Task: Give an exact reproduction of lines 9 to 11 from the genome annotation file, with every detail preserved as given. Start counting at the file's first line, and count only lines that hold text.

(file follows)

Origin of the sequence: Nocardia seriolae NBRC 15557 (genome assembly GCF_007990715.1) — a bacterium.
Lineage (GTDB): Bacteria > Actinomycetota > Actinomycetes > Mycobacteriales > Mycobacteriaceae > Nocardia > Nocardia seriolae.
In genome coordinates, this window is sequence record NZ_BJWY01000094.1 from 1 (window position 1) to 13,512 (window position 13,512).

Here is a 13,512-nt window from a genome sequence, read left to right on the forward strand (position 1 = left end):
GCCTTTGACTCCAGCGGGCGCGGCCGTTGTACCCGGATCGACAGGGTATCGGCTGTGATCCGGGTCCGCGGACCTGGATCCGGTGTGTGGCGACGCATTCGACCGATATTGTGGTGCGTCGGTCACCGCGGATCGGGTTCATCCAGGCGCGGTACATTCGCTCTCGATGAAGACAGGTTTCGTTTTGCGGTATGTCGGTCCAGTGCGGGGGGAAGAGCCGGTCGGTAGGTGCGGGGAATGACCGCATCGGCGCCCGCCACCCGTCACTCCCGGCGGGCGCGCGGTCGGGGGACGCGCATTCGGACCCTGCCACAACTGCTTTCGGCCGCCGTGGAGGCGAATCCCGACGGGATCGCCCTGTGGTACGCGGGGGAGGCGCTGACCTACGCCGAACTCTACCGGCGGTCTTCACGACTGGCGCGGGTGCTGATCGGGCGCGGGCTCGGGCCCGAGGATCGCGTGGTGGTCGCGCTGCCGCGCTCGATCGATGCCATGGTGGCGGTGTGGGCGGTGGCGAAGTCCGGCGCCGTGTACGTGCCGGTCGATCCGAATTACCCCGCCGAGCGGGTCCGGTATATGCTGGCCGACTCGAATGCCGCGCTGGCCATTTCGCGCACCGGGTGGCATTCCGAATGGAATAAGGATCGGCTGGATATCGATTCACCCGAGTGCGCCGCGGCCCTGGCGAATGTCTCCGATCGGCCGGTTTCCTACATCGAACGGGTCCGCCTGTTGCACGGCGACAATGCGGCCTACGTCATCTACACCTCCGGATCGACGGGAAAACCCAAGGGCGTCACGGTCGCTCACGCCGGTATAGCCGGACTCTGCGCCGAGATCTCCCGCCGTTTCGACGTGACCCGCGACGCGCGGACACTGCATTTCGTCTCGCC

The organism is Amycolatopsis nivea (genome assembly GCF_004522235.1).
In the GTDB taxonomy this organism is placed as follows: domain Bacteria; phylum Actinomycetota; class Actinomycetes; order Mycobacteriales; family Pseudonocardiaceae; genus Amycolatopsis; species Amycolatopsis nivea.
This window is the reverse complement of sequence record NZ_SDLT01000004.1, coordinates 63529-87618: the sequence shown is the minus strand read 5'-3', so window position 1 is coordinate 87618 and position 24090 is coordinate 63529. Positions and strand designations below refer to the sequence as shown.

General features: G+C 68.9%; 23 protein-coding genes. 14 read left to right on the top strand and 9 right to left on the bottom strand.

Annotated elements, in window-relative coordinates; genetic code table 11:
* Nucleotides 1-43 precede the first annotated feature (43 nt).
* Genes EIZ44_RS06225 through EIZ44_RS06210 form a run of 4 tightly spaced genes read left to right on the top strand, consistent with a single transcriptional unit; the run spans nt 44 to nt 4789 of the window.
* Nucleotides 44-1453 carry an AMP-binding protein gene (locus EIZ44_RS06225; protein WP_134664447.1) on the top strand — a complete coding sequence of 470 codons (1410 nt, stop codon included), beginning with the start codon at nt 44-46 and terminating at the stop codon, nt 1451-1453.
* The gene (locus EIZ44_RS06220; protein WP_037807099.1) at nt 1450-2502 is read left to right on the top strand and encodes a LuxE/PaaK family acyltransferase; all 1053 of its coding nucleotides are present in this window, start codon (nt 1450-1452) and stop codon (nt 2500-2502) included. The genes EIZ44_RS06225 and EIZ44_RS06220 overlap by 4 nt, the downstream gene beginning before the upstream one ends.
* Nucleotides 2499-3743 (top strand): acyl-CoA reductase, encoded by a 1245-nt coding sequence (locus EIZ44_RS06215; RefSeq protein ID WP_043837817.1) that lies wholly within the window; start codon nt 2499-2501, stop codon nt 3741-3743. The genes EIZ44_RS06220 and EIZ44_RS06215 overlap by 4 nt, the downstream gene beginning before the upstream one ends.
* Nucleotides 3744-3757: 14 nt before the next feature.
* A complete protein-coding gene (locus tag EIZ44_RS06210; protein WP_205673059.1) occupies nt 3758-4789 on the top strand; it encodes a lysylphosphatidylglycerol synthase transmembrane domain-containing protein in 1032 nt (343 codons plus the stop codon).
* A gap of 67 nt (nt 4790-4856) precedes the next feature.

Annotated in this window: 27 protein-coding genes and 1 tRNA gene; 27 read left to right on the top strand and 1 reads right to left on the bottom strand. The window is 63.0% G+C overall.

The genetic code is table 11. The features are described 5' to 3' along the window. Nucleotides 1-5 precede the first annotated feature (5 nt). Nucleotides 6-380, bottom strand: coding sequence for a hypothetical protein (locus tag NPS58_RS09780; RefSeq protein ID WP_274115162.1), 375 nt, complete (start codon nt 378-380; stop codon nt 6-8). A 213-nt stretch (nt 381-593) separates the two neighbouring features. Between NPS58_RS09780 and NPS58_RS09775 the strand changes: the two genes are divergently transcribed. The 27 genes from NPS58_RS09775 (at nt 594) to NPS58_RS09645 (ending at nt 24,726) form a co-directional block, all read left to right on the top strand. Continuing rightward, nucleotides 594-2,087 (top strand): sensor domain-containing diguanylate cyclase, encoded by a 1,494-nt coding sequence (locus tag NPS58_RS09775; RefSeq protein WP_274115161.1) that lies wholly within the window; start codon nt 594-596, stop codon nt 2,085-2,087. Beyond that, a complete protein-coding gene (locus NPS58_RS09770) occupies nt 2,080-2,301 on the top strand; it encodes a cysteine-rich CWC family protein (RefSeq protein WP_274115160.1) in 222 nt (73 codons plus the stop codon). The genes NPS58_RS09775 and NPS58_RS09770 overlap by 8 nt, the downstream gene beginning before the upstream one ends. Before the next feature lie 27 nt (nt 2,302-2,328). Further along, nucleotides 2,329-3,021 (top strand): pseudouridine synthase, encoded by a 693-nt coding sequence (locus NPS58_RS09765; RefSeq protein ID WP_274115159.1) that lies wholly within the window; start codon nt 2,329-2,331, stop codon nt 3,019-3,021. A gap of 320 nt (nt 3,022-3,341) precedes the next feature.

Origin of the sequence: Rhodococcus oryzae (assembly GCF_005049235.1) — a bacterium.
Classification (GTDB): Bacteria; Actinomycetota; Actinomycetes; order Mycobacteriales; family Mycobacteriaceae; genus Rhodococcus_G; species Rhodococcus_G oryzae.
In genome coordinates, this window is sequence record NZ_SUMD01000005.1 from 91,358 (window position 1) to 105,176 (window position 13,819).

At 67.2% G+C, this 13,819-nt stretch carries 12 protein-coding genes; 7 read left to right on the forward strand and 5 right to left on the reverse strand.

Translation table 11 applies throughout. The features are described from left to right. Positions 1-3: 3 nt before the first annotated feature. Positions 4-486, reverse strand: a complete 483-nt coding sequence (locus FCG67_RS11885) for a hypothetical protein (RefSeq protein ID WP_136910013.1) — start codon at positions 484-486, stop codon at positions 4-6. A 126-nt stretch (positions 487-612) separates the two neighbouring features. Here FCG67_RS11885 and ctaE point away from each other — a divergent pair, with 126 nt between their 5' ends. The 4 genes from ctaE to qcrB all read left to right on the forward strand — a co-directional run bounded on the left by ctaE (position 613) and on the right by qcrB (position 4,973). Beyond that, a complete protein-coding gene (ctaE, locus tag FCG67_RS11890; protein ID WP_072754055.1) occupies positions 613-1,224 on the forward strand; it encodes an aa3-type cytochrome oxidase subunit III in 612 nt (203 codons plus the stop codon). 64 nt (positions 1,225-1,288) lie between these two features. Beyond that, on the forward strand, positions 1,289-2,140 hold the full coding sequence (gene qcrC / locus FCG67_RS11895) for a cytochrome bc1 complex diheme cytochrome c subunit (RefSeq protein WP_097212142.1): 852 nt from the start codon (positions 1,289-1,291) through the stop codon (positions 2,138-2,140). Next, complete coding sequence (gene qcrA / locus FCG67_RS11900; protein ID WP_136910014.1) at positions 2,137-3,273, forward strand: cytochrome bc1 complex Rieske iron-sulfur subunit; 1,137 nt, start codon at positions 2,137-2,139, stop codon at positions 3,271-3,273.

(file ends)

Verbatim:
General features: G+C 68.9%; 23 protein-coding genes. 14 read left to right on the top strand and 9 right to left on the bottom strand.

Annotated elements, in window-relative coordinates; genetic code table 11:
* Nucleotides 1-43 precede the first annotated feature (43 nt).